(By Travis Williams)
Why is it good to be in fellowship with other believers? We were originally designed to live in nature in a perfect creation, and to experience family-style relationship with each other, and most especially with God as our Father. One reason many Christian churches are full is because people desire to know God more and to be with others who feel the same way. God’s desire is that we have freedom, peace, and love in our lives. Unfortunately, the Enemy has been able to infiltrate the Church and add many systems that actually create bondage, hopelessness, and a lack of knowledge about God’s love for us.
As someone who has been around Spirit & Truth Fellowship (STF) a long time, I’ve had the blessing of hearing sound teachings that create an understanding of who God is and what love is. And yet, even with this knowledge of love, I still struggle with the question, “Where’s the balance of being supportive of other Christians in my life, and sharing the truths that orthodox Christianity is hiding?”
To date one of the most impactful books I’ve read regarding this topic is “So You Don’t Want to go to Church Anymore” by Wayne Jacobsen and Dave Coleman. I agree with many of the ideas presented, the main one being that a church, or “institution,” as he calls it, should exist to serve the people, not the people the institution. Although this may sound very obvious to some, the fact is that many churches start out serving people, but eventually in most there comes a point when the switch occurs. The church may do many wonderful things, but then eventually, as the authors state, “laced through the wonderful things you have a system of religious obligation [oftentimes to the institution itself] that distorts it all.”
For many this leads to negative thinking towards churches or organized Christianity as a whole, which is clearly not the correct response. Sure, sometimes evil things are done by people inside the church, but evil things are done everywhere outside the church, too. It’s our sin nature. Rather than attacking the institution or walking away from it, the correct response is to have compassion for the people, and determination to fight the enemy in his attempts to bring bad out of people’s good intentions.
So I return to my question, “What’s the balance between being lovingly supportive and still sharing the truth?” I do not yet know the answer to this question, but I am sensing I am getting closer to it through some personal experiences.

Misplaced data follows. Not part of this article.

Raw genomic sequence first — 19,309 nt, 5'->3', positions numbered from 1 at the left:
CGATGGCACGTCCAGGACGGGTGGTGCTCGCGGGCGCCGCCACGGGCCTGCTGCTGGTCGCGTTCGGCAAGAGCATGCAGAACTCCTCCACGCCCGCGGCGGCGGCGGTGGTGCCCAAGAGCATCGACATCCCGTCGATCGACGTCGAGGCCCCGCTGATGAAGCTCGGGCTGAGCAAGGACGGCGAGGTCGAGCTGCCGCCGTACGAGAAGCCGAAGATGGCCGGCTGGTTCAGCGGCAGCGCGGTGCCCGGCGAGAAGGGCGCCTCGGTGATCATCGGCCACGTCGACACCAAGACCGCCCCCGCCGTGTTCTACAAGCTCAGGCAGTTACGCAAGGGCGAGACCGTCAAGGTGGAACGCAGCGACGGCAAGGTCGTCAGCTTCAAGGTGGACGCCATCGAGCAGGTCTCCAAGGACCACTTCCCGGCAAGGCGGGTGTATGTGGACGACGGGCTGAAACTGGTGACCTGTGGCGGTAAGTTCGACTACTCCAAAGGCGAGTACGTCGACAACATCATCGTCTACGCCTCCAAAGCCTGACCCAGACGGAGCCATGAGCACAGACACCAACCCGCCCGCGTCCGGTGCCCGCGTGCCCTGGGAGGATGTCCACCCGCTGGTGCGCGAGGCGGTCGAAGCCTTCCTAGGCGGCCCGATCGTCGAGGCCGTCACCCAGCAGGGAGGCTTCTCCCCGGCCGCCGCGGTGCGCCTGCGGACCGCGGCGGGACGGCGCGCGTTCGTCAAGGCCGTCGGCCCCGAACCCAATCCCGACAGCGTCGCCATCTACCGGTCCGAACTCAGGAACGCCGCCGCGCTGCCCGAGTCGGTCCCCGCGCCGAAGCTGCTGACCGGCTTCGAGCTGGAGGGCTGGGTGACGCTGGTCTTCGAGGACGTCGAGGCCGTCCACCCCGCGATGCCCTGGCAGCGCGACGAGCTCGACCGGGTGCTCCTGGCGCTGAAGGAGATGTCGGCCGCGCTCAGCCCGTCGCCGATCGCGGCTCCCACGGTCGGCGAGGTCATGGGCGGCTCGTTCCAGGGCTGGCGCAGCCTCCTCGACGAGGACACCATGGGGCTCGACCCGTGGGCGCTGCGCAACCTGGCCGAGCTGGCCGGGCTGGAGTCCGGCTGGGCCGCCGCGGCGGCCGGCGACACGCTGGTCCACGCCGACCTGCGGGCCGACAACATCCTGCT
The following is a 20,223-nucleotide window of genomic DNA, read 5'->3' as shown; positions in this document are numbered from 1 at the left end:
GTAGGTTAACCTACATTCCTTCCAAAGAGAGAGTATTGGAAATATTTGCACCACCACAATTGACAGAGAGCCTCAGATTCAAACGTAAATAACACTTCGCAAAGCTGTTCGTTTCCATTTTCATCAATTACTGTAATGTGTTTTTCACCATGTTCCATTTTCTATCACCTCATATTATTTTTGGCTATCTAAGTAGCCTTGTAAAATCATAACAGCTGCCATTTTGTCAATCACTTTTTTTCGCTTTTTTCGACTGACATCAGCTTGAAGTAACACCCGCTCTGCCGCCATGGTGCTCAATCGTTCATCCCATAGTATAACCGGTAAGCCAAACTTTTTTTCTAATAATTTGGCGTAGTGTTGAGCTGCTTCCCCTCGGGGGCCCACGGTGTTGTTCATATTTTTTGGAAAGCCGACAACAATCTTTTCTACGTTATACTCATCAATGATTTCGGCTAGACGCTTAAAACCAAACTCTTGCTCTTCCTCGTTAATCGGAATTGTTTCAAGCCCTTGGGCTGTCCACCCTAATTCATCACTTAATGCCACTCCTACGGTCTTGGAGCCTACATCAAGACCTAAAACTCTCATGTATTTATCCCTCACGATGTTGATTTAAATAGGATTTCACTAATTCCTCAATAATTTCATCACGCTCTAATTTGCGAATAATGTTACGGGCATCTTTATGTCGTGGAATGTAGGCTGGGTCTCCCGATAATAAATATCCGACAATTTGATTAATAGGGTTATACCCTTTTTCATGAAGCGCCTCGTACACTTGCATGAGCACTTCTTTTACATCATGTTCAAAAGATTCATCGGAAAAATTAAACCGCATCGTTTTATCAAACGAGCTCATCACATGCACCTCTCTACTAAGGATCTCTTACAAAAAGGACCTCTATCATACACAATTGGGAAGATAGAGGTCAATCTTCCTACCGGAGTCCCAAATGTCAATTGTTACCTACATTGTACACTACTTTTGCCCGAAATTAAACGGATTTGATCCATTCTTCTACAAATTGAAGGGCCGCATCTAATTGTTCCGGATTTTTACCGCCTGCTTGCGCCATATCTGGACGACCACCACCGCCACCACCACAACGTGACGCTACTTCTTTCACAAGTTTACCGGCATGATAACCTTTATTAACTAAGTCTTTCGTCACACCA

I have a long time friend who grew up as a Jehovah’s Witness but was not religious at all when we met 10 years ago. After my recent move I found out that he now lives in the same area and we re-connected. He plays praise and worship for a church in my town and is essentially a “new Christian.” My brother and I now hang out with him often and have shared some wonderful discussions about God’s love and grace, and I have even attended his church a couple of times. His church is nice but like most churches is not exempt from some of the systems that I believe to be damaging to the Body of Christ. Obviously as a staff member of his church, my friend is required to subscribe to their Statement of Beliefs, and so on. I continue to be open for discussion with him on any subject and will gladly share what I believe, but I struggle within myself because I want to be cautious, knowing that what I say may eventually jeopardize his new job at the church if he believes it.
I am really striving to share God’s love in my everyday life. Sometimes, this might mean sharing an encouraging word with a stranger at a store, or praying for them, etc. In the case that someone decides to give his or her life to Jesus during our conversation, what next steps can or should I give to him or her? I believe that it is good to be in fellowship with other believers but struggle with the thought of, “Can I in good conscience send someone into a church system that I know does some potentially damaging things?”
Of course a simple solution may be for me to participate in my own Simple Church, but, for me and many of my friends, the old format of a weekly living room fellowship just does not work as well as it used to. One reason may be that my generation is very connected to the advances in technology and social media, and life seems to move much faster than it did 30 or 40 years ago. My friends and I can’t even stay faithful with a weekly night to watch the new season of Jack Bauer and 24! For me, fellowship happens during my daily life, and my spiritual education comes from what I choose to read.
One thing that may work better for us is, instead of starting a weekly fellowship, what about a monthly dinner? It could take place at a home or a restaurant and would be a place where anyone is welcome to attend including friends, family, and even the new person from the gas station. We eat, fellowship, and remain open to discussion about God, love, or whatever we feel the Lord wants us to focus on. Rather than a weekly “meeting,” what if we focused on a family-style relationship with each other and coordinate a time every so often to bring us all together? Maybe we could just call it “Family Dinner” and it could increase in frequency as needed or desired. For me, this relieves the pressure I perceive in “running a fellowship” and creates an environment that can organically adapt to the needs of the group.
The key would be to pursue a family-style relationship with these people that would extend beyond merely being with each other at dinners. It also refrains from creating another “institution” that could potentially become the focus of the meeting instead of the people it was created to serve. It would focus on loving each other in family-style relationships in real life—with the kind of relationship God intended for His family.